Superman's there but kinda-not-really-in-some-ways. So's Spidey and most of The X-Men.
Batman is in there, in the VIP section. Has his spot roped off... or so I hear.
Wonder Woman's in there but she's always getting mistaken for a groupie.
Iron Man just made it in there a couple of years back and Green Lantern seems set to join him next year.
Most of these characters have permeated into the mainstream consciousness through different forays into mass media and all have one thing in common, they originated within the pages of a comic book.
The road from idea to comics to media darling often goes a little something like this:
Comic stand, someone buys it and has his or her mind blown, tells others. Someone on the lookout for "the next big thing" or someone who believes in the potential inherent in the concept or someone simply looking to fill time in a schedule comes a-knockin', offering it up to a broader audience.
Superman goes from idea to comic to radio to serial to cartoon to TV show to movie and somewhere along the line achieves iconic status.
The X-Men start out as an idea to comic to canceled comic to revived comic to biggest-selling-comic-on-the-stands to cartoon series to blockbuster tentpole movie franchise to an idea that Hollywood is already looking to reboot.
Let's face it, comics have a velvet rope, an intangible way of rewarding certain characters for being and for keeping others out.
Watchmen had a built in audience that held it up and spread its mighty word around for over twenty years and then it caught the break of being directed by the man who directed Frank Miller's graphic novel, 300. It's pedigree was sealed and was set to take it's place alongside The Dark Knight as a new millennial triumph and then...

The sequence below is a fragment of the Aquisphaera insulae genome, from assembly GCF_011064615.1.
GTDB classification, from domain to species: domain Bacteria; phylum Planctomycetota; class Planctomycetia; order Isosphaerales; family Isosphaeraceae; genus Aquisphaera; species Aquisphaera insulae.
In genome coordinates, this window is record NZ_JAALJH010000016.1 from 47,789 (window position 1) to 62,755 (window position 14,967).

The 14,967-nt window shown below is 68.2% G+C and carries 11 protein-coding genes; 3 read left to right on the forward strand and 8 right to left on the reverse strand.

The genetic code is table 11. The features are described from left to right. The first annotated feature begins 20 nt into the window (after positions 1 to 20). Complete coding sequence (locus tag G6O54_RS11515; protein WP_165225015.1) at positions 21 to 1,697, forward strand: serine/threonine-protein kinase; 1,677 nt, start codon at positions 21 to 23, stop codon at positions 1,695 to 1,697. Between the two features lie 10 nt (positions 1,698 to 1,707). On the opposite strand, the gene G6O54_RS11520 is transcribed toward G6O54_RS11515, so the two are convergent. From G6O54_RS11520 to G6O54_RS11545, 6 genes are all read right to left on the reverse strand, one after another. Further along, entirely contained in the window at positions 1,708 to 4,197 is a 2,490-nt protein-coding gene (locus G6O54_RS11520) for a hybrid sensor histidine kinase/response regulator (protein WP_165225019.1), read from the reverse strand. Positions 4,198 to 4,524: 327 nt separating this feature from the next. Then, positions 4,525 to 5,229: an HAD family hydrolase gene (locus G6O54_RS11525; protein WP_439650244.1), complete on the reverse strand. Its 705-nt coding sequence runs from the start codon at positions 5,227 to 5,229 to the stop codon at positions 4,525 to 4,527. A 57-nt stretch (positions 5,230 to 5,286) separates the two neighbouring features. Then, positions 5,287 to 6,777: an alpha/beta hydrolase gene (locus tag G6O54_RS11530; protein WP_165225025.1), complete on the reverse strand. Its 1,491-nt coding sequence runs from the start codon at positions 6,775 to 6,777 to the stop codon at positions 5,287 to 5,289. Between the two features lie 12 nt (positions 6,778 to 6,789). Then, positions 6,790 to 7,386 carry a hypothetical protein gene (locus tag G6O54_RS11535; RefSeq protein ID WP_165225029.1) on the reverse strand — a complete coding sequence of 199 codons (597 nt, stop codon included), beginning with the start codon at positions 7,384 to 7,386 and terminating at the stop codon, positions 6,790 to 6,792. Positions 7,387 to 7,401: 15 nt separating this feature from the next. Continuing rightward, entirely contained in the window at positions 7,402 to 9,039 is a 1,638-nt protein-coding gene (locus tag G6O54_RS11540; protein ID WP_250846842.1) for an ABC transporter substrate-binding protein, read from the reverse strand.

Watchmen was the sound of general apathy crashing up against greater expectation.
For Iron Man, who I don't think anyone would have pointed out and said would become a franchise character at any time, there's a Daredevil movie or a Phantom movie, a Shadow movie...
You get my point.
For all the fabled history and possibilities inherent in a character(s) story, why do some just work and others just do not?
We have to ask the same with comics, in general. Why does a character like Iron fist go unloved for decades before someone like a Matt Fraction can see the possibilities inherent in the story-of-a-white-child-raised-in-a-mythical-Asian-esque-city-who-fights-a-dragon-and-takes-its-heart, resulting-in-his-having-the-power-to-shatter-things-with-his-iron-like fist, he-discovers-he's-a-billionaire, meets-a-super-strong-black private-eye-with-bullet-proof-skin-wearing-a-yellow-satin-shirt-and-metal-tiara-and-befriends-him?
How does this not enter into the mainstream while Blade does? How does Iron Fist remain a current comics fixture while Blade, the comic book character, flounders through cancellation after cancellation?
So, my question is this:
What makes a character A-list while others remain behind the velvet rope?